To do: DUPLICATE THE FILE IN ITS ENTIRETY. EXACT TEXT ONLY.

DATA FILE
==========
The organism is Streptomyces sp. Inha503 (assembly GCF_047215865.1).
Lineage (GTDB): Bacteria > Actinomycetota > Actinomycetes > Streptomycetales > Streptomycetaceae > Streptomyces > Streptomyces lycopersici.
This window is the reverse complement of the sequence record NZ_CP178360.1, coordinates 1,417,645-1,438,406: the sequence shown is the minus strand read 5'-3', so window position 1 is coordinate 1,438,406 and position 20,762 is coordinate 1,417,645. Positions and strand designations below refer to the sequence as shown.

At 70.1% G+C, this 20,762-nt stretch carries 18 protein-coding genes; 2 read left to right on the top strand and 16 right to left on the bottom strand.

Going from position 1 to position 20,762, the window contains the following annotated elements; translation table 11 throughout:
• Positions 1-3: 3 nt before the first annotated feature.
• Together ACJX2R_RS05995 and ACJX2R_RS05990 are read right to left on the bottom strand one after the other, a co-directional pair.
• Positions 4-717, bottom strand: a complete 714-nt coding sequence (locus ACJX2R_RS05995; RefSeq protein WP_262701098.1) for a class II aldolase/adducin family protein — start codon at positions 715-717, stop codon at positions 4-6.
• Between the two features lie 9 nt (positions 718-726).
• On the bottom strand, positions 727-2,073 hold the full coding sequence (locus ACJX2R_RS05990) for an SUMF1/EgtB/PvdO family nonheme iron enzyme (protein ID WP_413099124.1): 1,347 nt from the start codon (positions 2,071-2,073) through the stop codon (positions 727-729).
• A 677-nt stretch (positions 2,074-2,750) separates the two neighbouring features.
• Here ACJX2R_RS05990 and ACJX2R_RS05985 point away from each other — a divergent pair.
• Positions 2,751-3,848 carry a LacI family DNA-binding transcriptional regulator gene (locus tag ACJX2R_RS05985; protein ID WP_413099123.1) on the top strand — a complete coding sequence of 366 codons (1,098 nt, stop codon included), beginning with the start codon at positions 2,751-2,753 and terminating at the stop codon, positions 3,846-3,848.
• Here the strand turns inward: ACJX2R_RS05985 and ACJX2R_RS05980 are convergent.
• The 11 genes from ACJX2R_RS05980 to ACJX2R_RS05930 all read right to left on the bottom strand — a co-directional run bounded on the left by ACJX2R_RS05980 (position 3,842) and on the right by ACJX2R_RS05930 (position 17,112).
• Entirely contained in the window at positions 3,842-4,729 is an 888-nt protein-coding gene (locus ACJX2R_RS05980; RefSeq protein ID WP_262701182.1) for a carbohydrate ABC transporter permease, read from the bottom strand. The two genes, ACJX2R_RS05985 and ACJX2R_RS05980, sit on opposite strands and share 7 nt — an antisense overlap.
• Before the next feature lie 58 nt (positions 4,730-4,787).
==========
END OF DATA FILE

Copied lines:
The organism is Streptomyces sp. Inha503 (assembly GCF_047215865.1).
Lineage (GTDB): Bacteria > Actinomycetota > Actinomycetes > Streptomycetales > Streptomycetaceae > Streptomyces > Streptomyces lycopersici.
This window is the reverse complement of the sequence record NZ_CP178360.1, coordinates 1,417,645-1,438,406: the sequence shown is the minus strand read 5'-3', so window position 1 is coordinate 1,438,406 and position 20,762 is coordinate 1,417,645. Positions and strand designations below refer to the sequence as shown.

At 70.1% G+C, this 20,762-nt stretch carries 18 protein-coding genes; 2 read left to right on the top strand and 16 right to left on the bottom strand.

Going from position 1 to position 20,762, the window contains the following annotated elements; translation table 11 throughout:
• Positions 1-3: 3 nt before the first annotated feature.
• Together ACJX2R_RS05995 and ACJX2R_RS05990 are read right to left on the bottom strand one after the other, a co-directional pair.
• Positions 4-717, bottom strand: a complete 714-nt coding sequence (locus ACJX2R_RS05995; RefSeq protein WP_262701098.1) for a class II aldolase/adducin family protein — start codon at positions 715-717, stop codon at positions 4-6.
• Between the two features lie 9 nt (positions 718-726).
• On the bottom strand, positions 727-2,073 hold the full coding sequence (locus ACJX2R_RS05990) for an SUMF1/EgtB/PvdO family nonheme iron enzyme (protein ID WP_413099124.1): 1,347 nt from the start codon (positions 2,071-2,073) through the stop codon (positions 727-729).
• A 677-nt stretch (positions 2,074-2,750) separates the two neighbouring features.
• Here ACJX2R_RS05990 and ACJX2R_RS05985 point away from each other — a divergent pair.
• Positions 2,751-3,848 carry a LacI family DNA-binding transcriptional regulator gene (locus tag ACJX2R_RS05985; protein ID WP_413099123.1) on the top strand — a complete coding sequence of 366 codons (1,098 nt, stop codon included), beginning with the start codon at positions 2,751-2,753 and terminating at the stop codon, positions 3,846-3,848.
• Here the strand turns inward: ACJX2R_RS05985 and ACJX2R_RS05980 are convergent.
• The 11 genes from ACJX2R_RS05980 to ACJX2R_RS05930 all read right to left on the bottom strand — a co-directional run bounded on the left by ACJX2R_RS05980 (position 3,842) and on the right by ACJX2R_RS05930 (position 17,112).
• Entirely contained in the window at positions 3,842-4,729 is an 888-nt protein-coding gene (locus ACJX2R_RS05980; RefSeq protein ID WP_262701182.1) for a carbohydrate ABC transporter permease, read from the bottom strand. The two genes, ACJX2R_RS05985 and ACJX2R_RS05980, sit on opposite strands and share 7 nt — an antisense overlap.
• Before the next feature lie 58 nt (positions 4,730-4,787).